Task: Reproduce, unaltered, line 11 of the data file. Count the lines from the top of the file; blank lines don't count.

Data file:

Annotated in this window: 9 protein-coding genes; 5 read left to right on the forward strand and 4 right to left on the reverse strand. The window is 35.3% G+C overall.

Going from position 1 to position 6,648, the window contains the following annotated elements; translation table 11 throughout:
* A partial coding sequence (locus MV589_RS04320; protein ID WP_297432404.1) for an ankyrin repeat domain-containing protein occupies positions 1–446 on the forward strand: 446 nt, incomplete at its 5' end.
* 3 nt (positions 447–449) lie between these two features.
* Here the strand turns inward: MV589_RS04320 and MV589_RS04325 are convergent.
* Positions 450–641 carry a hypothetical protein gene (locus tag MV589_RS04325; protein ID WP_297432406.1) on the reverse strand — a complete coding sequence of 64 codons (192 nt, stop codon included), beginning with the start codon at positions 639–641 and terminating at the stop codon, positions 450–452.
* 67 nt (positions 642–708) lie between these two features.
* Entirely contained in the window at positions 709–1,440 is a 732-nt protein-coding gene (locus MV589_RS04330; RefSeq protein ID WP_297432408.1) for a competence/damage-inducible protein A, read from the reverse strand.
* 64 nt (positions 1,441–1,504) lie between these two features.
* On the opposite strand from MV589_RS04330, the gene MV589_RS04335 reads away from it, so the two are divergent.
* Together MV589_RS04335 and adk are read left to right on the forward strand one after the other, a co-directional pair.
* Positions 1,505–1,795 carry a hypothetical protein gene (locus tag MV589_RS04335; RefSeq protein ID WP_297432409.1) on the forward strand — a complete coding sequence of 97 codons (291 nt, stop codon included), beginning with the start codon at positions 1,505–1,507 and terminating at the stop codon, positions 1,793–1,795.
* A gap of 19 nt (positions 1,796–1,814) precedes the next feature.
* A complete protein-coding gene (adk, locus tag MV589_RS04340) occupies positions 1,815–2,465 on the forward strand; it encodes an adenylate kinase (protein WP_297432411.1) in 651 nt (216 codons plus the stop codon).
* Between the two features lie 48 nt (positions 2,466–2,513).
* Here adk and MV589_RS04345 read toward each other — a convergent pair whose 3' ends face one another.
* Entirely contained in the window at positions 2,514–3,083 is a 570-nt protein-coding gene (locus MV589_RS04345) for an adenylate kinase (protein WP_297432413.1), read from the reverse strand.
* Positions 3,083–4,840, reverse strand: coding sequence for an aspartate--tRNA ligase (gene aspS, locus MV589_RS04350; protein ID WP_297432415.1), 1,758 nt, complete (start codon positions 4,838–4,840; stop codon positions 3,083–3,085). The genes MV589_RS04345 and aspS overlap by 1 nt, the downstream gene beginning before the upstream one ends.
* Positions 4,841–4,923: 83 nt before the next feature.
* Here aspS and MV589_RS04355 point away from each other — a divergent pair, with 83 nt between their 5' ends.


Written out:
* Together MV589_RS04335 and adk are read left to right on the forward strand one after the other, a co-directional pair.